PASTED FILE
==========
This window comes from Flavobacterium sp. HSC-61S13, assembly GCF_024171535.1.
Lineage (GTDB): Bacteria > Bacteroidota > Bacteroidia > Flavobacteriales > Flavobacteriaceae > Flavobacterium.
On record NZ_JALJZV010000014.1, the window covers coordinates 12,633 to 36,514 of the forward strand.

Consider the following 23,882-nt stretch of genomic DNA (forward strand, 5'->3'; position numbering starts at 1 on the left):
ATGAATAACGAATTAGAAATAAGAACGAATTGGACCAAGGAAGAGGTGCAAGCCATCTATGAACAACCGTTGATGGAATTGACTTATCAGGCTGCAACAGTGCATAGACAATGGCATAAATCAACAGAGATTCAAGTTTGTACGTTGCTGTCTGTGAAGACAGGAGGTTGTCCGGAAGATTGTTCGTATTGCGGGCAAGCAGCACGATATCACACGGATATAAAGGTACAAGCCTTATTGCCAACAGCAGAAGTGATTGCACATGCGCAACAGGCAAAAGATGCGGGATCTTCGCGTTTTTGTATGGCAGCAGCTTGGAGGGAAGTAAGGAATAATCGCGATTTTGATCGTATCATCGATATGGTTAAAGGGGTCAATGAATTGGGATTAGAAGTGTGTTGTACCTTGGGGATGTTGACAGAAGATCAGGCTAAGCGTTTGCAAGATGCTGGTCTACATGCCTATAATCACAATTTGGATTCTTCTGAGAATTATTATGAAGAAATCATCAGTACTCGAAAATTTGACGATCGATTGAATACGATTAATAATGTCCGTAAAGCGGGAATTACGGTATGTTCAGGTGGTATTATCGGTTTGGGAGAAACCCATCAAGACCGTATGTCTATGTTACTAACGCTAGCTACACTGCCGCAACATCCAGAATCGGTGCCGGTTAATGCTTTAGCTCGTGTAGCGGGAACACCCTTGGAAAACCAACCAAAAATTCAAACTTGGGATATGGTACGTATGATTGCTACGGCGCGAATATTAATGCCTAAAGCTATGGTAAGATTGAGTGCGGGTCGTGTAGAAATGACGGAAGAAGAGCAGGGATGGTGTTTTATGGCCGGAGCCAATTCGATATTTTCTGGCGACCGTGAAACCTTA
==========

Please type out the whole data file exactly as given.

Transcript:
This window comes from Flavobacterium sp. HSC-61S13, assembly GCF_024171535.1.
Lineage (GTDB): Bacteria > Bacteroidota > Bacteroidia > Flavobacteriales > Flavobacteriaceae > Flavobacterium.
On record NZ_JALJZV010000014.1, the window covers coordinates 12,633 to 36,514 of the forward strand.

Consider the following 23,882-nt stretch of genomic DNA (forward strand, 5'->3'; position numbering starts at 1 on the left):
ATGAATAACGAATTAGAAATAAGAACGAATTGGACCAAGGAAGAGGTGCAAGCCATCTATGAACAACCGTTGATGGAATTGACTTATCAGGCTGCAACAGTGCATAGACAATGGCATAAATCAACAGAGATTCAAGTTTGTACGTTGCTGTCTGTGAAGACAGGAGGTTGTCCGGAAGATTGTTCGTATTGCGGGCAAGCAGCACGATATCACACGGATATAAAGGTACAAGCCTTATTGCCAACAGCAGAAGTGATTGCACATGCGCAACAGGCAAAAGATGCGGGATCTTCGCGTTTTTGTATGGCAGCAGCTTGGAGGGAAGTAAGGAATAATCGCGATTTTGATCGTATCATCGATATGGTTAAAGGGGTCAATGAATTGGGATTAGAAGTGTGTTGTACCTTGGGGATGTTGACAGAAGATCAGGCTAAGCGTTTGCAAGATGCTGGTCTACATGCCTATAATCACAATTTGGATTCTTCTGAGAATTATTATGAAGAAATCATCAGTACTCGAAAATTTGACGATCGATTGAATACGATTAATAATGTCCGTAAAGCGGGAATTACGGTATGTTCAGGTGGTATTATCGGTTTGGGAGAAACCCATCAAGACCGTATGTCTATGTTACTAACGCTAGCTACACTGCCGCAACATCCAGAATCGGTGCCGGTTAATGCTTTAGCTCGTGTAGCGGGAACACCCTTGGAAAACCAACCAAAAATTCAAACTTGGGATATGGTACGTATGATTGCTACGGCGCGAATATTAATGCCTAAAGCTATGGTAAGATTGAGTGCGGGTCGTGTAGAAATGACGGAAGAAGAGCAGGGATGGTGTTTTATGGCCGGAGCCAATTCGATATTTTCTGGCGACCGTGAAACCTTA